TAMPA, Fla. — Malcolm Glazer, the self-made billionaire who led the takeover of English football’s Manchester United and owned the NFL’s Tampa Bay Buccaneers, has died. He was 85.
The Bucs said Glazer died Wednesday.
The reclusive Palm Beach businessman had been in failing health since April 2006 when a pair of strokes left him with impaired speech and limited mobility in his right arm and leg.
Glazer raised his profile in 2005 with a $1.47 billion takeover of Manchester United that was bitterly opposed by fans of one of the world’s richest football clubs. Before that, his unobtrusive management style helped transform the Bucs from a laughingstock into a model franchise that in 2003 won the Super Bowl 48-21 over the Oakland Raiders.
The thoughts of everyone at Manchester United are with the family tonight,” Manchester United said in a statement
Born Aug. 25, 1928, in Rochester, New York, the son of a watch-parts salesman, Glazer began working for the family business when he was 8 and took over the operation as a teenager when his father died in 1943.
As president and CEO of First Allied Corp., the holding company for the family business interests, he invested in mobile-home parks, restaurants, food service equipment, marine protein, television stations, real estate, natural gas and oil production and other ventures. In March 2010, Forbes ranked him as tied for the world’s 400th richest person, estimating his net worth at $2.4 billion. The magazine’s separate ranking of Americans put him and his family at 139th in fall 2008.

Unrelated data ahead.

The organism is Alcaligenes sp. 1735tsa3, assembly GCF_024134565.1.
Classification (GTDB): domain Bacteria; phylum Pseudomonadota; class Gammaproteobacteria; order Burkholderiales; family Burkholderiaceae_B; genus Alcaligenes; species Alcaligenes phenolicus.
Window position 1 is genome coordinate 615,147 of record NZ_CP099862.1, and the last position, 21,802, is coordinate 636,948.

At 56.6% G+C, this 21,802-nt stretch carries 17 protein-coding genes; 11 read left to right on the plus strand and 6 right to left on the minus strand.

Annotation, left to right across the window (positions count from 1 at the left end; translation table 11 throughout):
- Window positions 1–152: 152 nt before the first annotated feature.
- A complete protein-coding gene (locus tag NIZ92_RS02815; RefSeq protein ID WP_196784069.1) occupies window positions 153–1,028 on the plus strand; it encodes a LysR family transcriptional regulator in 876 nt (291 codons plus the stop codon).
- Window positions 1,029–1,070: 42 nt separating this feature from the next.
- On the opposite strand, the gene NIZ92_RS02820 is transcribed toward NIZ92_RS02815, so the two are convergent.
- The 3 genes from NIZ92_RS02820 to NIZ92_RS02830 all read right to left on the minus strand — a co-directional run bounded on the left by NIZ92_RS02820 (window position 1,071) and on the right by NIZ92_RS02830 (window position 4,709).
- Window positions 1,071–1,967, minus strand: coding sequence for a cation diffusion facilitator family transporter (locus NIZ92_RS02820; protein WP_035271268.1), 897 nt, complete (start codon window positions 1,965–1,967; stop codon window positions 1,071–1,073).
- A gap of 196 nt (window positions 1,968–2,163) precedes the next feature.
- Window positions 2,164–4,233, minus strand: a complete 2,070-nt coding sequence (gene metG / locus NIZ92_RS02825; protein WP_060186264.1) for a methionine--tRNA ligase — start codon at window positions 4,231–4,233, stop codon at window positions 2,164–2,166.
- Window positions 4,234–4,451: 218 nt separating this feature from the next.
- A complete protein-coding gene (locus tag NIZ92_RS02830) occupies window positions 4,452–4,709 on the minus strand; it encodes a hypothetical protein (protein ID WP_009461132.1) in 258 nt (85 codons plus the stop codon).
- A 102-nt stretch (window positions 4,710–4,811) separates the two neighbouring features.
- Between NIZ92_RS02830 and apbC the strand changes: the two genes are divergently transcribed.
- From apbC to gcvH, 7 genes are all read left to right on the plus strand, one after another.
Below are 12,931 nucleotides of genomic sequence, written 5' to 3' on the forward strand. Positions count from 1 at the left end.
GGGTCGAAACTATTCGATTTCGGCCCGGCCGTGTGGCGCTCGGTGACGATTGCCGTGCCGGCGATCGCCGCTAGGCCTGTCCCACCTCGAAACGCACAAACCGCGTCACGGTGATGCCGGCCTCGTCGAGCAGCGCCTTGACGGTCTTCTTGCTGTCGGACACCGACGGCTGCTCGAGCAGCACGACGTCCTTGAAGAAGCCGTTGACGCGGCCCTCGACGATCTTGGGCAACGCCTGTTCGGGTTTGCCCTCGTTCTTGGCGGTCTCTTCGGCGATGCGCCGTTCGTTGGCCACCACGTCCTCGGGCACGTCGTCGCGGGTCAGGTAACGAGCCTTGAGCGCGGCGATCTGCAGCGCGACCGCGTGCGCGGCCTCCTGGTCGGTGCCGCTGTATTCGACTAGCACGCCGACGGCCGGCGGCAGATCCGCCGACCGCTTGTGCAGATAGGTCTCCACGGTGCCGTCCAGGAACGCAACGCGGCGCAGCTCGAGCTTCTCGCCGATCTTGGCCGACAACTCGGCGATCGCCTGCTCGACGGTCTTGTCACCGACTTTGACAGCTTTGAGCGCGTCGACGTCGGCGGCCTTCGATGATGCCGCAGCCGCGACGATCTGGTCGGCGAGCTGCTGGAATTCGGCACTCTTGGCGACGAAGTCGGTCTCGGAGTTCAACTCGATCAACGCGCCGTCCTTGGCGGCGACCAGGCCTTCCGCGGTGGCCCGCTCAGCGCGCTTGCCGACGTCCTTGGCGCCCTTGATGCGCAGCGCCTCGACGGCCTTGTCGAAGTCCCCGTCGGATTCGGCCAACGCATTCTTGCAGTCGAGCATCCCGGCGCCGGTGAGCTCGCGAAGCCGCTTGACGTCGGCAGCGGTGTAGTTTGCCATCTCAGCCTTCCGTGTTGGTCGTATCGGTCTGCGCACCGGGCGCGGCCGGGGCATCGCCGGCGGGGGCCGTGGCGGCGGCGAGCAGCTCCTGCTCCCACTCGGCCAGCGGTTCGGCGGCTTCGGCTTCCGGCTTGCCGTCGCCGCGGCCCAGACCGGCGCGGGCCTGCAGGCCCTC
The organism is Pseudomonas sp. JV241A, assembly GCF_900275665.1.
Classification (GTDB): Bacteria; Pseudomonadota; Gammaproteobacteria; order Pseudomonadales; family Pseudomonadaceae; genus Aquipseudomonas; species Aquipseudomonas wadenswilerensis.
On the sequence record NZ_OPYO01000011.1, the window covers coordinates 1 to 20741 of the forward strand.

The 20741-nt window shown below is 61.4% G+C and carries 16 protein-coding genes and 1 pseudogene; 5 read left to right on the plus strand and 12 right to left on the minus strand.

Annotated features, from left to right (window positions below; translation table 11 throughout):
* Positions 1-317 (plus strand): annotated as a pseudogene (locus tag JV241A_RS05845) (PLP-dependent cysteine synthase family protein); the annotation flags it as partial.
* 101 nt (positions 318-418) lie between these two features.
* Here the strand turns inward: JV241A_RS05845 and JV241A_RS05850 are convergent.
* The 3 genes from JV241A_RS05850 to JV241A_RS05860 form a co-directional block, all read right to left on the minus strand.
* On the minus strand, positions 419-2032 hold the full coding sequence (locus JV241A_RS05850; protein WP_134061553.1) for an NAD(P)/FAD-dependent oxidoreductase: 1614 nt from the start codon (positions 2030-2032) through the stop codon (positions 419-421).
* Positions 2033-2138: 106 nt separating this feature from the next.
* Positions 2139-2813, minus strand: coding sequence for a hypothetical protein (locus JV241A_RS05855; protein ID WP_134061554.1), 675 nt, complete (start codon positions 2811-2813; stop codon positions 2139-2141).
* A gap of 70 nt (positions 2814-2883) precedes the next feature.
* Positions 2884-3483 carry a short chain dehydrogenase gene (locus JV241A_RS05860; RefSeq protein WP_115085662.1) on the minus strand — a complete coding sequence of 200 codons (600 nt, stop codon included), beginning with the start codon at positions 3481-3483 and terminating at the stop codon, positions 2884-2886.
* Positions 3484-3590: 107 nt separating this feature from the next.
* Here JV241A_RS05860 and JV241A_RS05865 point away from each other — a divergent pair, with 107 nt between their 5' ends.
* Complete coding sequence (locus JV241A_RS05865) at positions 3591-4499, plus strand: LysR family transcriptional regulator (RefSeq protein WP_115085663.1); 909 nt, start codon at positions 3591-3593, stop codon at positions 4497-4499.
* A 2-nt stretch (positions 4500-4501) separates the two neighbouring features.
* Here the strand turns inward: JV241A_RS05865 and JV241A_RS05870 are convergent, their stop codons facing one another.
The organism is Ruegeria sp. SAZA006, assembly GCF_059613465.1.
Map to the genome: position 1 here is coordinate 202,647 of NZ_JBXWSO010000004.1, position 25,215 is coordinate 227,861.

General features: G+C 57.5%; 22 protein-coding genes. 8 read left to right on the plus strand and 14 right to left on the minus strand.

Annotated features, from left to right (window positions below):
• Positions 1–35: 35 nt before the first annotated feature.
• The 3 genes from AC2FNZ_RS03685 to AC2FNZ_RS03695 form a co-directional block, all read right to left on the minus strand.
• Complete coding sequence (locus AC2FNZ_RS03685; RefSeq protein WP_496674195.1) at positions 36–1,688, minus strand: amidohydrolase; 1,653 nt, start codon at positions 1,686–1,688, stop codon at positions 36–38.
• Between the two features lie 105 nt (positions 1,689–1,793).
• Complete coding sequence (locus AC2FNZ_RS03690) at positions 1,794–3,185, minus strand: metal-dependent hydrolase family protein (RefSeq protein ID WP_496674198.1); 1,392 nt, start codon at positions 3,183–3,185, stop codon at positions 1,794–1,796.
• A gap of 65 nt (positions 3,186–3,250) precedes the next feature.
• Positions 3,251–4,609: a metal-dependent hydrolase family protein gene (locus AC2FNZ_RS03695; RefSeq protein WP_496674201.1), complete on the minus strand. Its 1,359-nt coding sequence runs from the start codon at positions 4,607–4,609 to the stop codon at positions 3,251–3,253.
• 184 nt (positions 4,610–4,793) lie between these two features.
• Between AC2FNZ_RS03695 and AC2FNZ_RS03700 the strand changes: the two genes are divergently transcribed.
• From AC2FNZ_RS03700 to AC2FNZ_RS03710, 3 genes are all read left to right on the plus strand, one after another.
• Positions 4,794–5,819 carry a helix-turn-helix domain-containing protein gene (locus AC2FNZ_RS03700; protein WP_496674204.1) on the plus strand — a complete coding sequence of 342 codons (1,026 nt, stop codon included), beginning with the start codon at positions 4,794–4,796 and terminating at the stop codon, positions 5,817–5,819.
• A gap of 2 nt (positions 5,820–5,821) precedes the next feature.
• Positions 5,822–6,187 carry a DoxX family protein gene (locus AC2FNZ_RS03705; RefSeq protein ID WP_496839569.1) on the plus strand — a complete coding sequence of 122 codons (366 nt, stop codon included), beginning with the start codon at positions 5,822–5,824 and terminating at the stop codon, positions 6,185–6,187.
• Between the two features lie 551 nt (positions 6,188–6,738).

He purchased the Bucs for a then-NFL record $192 million in 1995, taking over one of the worst-run and least successful franchises in professional sports. And while Glazer once said he probably overpaid by $50 million, the value of the team has more than quadrupled since he assumed control.
In an era when many owners of professional teams attract nearly as much attention as the athletes, Glazer was content to allow three of his sons handle daily operation of the Bucs and rarely granted interviews or visited the team’s offices and training facility.
But he was a fixture at games before his health became an issue, and he spent generously to acquire players and provide coaches and front office personnel with the resources to do their jobs. To fans accustomed to the frugal ways of original Bucs owner Hugh Culverhouse, Glazer was a savior.
“With our major investment here, we didn’t come in here to have a loser,” Glazer said after acquiring the Bucs.
As Bucs owner, he was one of the driving forces behind construction of a state-of-the-art stadium built mostly with taxpayer money and also sank millions of his own into a new training facility and team headquarters that opened in August 2006.
Glazer is survived by his wife Linda, six children and 14 grandchildren.